The key considerations for the committee, outlined by Saunders, included a response to the program requests made by survey participants, expansion of cable service to other areas of town, raising the franchise fee from three to five percent (in line with other towns), support for public access channel WCTV and its availability to all tiers of cable service, request for new equipment for WCTV, settling the term of the agreement (currently 10 years), securing free internet access to all town departments, and providing two-way fiber cable from the WCTV studios to the library and schools.
The main discussion by selectmen and the public concerned access to Metrocast cable. Webster stated strongly that all children now need internet access, a point Silk affirmed.
Silk said there are five town buildings that have to pay for internet access now that shouldn't have to. Town Manager Dave Owen explained that the current agreement did not require access for all departments but provided for two-way cable between all buildings so that internal access could be provided by the town. Since the town did not want to deal with an internal network, the two-way cable idea was abandoned and free access only to certain departments was accepted instead. Moira Campbell, Regional Manager for Metrocast, said that the town has 20 buildings, of which 16 have high-speed data connections. She asked for a list of locations in town where services is desired for Metrocast review: she said the minimum requirement is now a density of 20 homes per mile.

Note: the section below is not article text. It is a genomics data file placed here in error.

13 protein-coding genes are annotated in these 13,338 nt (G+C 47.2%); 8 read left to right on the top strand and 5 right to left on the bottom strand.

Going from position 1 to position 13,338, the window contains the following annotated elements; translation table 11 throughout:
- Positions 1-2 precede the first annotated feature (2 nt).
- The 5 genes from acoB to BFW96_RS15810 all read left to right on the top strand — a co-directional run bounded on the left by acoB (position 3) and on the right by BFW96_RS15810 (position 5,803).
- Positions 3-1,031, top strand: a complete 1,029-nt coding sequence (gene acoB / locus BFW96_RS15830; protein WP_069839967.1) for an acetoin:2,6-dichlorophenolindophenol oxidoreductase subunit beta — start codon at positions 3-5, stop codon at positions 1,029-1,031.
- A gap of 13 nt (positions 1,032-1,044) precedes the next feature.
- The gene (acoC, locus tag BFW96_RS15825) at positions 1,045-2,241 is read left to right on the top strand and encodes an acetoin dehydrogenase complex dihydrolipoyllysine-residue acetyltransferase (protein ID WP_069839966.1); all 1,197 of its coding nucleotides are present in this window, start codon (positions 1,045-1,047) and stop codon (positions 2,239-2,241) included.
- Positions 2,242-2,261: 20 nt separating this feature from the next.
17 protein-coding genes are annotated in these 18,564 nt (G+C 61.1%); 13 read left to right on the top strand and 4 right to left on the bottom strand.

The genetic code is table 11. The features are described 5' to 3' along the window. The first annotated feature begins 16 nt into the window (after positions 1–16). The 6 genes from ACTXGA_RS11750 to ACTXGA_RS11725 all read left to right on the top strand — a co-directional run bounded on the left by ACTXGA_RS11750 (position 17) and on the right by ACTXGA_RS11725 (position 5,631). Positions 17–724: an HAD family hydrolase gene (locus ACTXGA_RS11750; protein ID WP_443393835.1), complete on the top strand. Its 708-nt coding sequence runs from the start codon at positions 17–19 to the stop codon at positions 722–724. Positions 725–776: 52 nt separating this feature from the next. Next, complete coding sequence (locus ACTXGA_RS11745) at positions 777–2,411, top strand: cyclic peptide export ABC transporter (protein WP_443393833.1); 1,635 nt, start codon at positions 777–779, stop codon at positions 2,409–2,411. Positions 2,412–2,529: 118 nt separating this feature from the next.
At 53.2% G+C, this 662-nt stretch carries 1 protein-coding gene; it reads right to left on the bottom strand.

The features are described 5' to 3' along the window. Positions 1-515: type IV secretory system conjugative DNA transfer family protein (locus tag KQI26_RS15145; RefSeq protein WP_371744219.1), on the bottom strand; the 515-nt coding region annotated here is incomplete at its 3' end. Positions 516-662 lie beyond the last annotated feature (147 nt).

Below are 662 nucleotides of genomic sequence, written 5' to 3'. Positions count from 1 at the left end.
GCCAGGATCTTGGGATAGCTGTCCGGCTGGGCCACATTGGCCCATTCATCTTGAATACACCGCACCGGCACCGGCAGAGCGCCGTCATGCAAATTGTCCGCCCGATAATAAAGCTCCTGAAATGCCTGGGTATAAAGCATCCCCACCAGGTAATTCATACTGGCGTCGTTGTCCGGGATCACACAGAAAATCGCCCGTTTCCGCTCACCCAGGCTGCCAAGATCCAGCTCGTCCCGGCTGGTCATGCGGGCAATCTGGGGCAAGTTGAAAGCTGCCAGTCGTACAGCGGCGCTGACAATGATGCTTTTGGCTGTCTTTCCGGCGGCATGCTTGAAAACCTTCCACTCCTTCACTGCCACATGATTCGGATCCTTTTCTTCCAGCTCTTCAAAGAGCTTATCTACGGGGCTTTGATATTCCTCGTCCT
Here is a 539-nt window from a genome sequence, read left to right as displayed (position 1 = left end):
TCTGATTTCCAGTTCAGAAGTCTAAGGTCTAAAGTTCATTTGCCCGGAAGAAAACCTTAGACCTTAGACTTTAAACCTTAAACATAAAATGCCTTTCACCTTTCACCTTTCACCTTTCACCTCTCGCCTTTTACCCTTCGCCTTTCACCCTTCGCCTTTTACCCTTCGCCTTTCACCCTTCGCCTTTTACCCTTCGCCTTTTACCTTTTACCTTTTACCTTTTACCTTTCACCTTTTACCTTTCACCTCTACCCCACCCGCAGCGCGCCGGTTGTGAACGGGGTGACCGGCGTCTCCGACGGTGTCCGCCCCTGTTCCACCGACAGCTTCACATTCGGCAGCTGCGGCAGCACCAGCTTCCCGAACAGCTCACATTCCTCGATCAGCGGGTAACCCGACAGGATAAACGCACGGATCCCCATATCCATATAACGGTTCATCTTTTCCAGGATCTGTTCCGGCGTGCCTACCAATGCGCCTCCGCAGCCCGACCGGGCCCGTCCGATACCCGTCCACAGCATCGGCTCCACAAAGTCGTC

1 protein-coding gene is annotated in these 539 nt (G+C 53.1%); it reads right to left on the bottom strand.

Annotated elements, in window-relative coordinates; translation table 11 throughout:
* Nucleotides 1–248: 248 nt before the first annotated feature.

David and Susan Strauch of Browns Ridge Road said there was no Metrocast service in their part of Wolfeboro. The Strauchs both felt Metrocast should cover every home, not just those near the lakes. They also reported that they did not receive the survey since they get their electric service from the Co-op, not Wolfeboro Municipal Electric.
Murray said she has two homes without Metrocast service, that she requested service for them two years ago and still has no response.
Selectmen approved the committee proceeding as proposed and asked that surveys be sent to non-Municipal Electric customers like the Strauchs.